2) Remind yourself of the reason why you wanted to become a mother and the meaning of being a mother.  Rather than losing yourself (and your mothering experience) in a slew of worries and concern that something awful will happen to your child, lose yourself in the wonderful moments of motherhood--the pride of your child's accomplishment, tucking your child in, or sharing a laugh.

3) Accept your worries.  Sometimes I start to worry about something and find myself unable to stop.  When my daughter was a baby, I would lie awake at night worrying that she would stop breathing at some point in the night.  No matter how many times I checked on her, I couldn't quiet this worry.  Eventually I realized that I had to accept the worry for what it was--just a worry.  It didn't indicate that it would happen.  Worrying wasn't going to prevent this from happening.  I had to accept that I had done all that I could to prevent this from happening and now it was out of my hands.  Once I accepted that (and the presence of the worry) I was a bit better able to let it go.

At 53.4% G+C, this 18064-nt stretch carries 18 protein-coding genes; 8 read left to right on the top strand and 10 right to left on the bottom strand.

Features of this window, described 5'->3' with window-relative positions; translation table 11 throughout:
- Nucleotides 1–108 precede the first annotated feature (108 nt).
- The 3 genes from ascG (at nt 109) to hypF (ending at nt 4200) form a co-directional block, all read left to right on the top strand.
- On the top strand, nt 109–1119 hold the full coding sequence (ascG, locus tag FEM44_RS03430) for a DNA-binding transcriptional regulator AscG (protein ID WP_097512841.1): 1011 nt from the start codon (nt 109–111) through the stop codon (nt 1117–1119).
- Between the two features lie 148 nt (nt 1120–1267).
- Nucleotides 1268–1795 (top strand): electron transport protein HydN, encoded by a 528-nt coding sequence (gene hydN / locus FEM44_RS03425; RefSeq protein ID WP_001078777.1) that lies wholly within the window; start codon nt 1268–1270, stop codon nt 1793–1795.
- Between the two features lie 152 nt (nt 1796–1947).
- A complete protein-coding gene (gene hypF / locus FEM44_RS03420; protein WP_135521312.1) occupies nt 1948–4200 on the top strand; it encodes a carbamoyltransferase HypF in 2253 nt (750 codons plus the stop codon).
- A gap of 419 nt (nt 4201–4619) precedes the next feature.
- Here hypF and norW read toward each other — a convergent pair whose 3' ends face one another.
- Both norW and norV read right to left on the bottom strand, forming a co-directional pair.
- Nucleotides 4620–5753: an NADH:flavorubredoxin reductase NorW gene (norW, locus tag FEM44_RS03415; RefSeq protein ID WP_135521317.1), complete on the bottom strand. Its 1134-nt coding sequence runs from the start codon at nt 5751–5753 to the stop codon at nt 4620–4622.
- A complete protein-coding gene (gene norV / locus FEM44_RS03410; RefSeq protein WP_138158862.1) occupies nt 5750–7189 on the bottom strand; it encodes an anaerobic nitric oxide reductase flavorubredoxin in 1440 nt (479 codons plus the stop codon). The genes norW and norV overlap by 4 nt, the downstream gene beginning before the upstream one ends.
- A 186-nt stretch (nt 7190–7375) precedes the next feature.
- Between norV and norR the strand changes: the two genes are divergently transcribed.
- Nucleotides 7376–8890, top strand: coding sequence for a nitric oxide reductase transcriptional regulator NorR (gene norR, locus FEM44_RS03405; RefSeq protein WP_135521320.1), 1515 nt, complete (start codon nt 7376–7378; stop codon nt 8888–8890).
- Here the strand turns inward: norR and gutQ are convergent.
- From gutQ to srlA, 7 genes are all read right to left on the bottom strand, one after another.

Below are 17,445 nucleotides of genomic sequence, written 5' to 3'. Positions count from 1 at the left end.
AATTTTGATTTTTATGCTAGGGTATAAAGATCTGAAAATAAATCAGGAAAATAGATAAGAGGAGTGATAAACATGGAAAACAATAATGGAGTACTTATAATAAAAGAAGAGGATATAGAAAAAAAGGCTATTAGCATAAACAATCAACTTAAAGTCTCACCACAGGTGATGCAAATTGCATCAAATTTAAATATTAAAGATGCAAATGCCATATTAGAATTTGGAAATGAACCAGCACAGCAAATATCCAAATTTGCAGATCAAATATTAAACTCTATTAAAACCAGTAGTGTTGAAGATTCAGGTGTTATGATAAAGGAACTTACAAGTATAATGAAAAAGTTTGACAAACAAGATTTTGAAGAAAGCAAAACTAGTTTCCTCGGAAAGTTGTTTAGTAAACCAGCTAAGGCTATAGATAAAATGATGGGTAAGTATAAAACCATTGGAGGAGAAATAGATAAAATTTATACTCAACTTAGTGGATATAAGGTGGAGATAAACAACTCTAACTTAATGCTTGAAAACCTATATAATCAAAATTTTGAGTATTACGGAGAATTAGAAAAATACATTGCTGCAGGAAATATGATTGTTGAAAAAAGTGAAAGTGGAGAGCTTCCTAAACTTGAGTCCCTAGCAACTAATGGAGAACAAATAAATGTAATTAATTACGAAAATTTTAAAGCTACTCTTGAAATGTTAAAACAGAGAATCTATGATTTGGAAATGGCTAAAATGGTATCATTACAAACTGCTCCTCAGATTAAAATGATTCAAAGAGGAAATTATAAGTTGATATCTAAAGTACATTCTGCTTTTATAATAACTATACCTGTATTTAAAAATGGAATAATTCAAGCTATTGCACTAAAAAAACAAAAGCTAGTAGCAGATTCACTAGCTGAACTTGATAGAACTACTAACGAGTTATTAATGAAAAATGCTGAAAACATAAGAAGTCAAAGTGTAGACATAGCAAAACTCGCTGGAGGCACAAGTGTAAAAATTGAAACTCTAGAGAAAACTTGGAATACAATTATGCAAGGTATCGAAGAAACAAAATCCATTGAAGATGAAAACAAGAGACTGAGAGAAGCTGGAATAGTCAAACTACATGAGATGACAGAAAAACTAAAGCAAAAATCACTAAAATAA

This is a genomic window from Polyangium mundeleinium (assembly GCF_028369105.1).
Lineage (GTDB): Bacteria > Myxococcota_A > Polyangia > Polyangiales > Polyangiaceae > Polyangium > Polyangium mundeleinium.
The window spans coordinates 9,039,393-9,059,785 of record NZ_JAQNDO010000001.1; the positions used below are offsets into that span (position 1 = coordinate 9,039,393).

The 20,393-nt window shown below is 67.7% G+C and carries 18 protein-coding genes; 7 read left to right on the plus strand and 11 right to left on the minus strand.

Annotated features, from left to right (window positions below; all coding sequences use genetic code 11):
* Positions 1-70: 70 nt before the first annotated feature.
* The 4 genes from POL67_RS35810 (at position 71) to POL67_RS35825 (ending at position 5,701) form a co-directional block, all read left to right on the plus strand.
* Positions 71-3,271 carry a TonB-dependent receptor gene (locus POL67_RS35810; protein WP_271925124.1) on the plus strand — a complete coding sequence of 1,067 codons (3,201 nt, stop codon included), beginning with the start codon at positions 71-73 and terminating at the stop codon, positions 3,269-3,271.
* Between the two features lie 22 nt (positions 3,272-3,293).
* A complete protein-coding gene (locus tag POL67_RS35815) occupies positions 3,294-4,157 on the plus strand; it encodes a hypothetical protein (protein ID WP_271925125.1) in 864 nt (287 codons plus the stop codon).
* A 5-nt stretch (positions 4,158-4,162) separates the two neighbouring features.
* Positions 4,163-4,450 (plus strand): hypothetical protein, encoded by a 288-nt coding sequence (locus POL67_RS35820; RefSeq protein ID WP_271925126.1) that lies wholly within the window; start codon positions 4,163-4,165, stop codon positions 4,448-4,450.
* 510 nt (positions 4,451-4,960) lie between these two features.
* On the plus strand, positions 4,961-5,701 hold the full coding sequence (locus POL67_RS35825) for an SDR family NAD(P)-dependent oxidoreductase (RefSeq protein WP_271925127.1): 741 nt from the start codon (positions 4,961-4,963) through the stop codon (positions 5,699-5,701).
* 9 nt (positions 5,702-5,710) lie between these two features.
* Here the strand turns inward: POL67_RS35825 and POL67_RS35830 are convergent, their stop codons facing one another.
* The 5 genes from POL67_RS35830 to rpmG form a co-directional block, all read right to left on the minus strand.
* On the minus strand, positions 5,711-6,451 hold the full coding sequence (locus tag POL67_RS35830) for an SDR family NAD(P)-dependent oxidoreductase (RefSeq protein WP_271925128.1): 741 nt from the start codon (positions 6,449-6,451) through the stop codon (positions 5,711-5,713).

4) Remind yourself that your worries rarely come true.  If you are a worrier, you may have noticed that the things that you worry about usually do not come to fruition.  Most times, if something awful happens, it is something that we hadn't considered or worried about.  And often if it does happen, it isn't as bad as you thought it would be.  Instead of worrying about what will happen, accept that there are some things that you can control and some that you cannot.  Although you can prevent some things from happening, there is no way to anticipate every possible thing that could go wrong.  So prevent the things that you can through being a careful parent and accept that bad things are going to happen sometimes regardless of whether you worry.

5) Surround yourself with good service providers and let them do the worrying.  We absolutely love our pediatrician and our daycare providers.  We could not trust them more.  They are knowledgeable, caring, cautious, and wonderful with my kid.  They treat my child like they would their own and because of that, I have less to worry about.  If you do not feel like you can trust your child's service providers 100%, find new providers who you can trust.